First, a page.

The President of the United States is intrusted with the right of conducting all negotiations with foreign governments and is the judge of the expediency of instituting, conducting, or terminating such negotiations in respect to claims against foreign governments. Agreements of such adjustment or settlement of such claims are not submitted to the Senate. J. B. Moore, Treaties and Executive Agreements, Political Science Quarterly, vol. 20, p. 385; Moore's International Law Digest, vol. 5, § 752.

The government of Russia is the agent of the state. Lehigh V. Ry. Co. v. State of Russia, supra. The solicitors representing this application prosecuted the suit below and were recognized by the agent of the plaintiff. They have now been appointed Special Assistants to the Attorney General of the United States to carry on this appeal. This is sufficient authorization for them to appear.

The authority of the United States of America, after the lawful assignment, to proceed in this court, is fully established. F. A. Mfg. Co. v. Hayden & Clemons, Inc., 273 F. 374 (C. C. A. 1).

The Litvinoff letter refers to "the amounts admitted to be due or that may be found to be due it [the Soviet Government] * * * from American nationals," and states that the Soviet government "will not object to such amounts being assigned and does hereby release and assign all such amounts to the Government of the United States. * * *" This sufficiently, for an assignment, covers the claim alleged to be due, the subject of the appellant's suit. The acknowledgment of the Soviet government further was "not to make any claim with respect to: (a) judgments rendered or that may be rendered by American courts. * * *" This phrase does not mean that the United States shall not continue an appeal already taken from the decree below. The appeal of the cause of action in suit had already been perfected when this assignment was made, and further action respecting it was then a subject for the consideration of the government of the United States and not of the Soviet government. There is no undertaking upon the part of the United States not to prosecute this appeal, and the rights to be obtained by this appeal belong to the United States by virtue of the assignment. Neither party to the exchange of diplomatic notes intended waiving rights of appeal, for they did not say so. Moreover, it is apparent that the intent was to assign all the claims of the Soviet government to the United States, and it agreed to leave undisturbed diplomatically final nonappealable judgments and decrees of the American courts touching Russian affairs and non-judicial acts done in good faith by and with the officials of the previously recognized government of Russia. This we think was the intention on the part of the governments as stated in this exchange of correspondence. It cannot be that the parties intended to prevent an appeal, the claim of which had been assigned and which was lodged against a third party.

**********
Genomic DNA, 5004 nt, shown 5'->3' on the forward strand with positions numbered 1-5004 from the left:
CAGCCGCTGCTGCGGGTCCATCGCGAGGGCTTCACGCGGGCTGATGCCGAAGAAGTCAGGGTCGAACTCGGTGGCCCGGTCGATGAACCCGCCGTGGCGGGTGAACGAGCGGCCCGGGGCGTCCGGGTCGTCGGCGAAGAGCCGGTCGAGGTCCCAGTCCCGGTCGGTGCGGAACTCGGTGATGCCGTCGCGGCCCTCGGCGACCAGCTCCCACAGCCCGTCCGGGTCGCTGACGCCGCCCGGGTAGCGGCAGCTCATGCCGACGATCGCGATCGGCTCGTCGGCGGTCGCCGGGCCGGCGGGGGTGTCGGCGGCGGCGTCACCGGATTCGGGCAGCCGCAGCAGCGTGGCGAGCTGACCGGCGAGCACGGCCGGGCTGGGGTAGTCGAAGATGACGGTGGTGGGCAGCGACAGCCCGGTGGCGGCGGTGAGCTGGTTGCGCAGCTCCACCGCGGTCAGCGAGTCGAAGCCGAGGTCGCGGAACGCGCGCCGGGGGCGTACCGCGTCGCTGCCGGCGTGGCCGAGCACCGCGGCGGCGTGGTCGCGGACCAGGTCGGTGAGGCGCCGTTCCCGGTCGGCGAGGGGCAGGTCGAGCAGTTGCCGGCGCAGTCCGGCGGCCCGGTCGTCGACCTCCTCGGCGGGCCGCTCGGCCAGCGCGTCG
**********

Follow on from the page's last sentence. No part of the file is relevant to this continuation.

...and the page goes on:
Motion granted.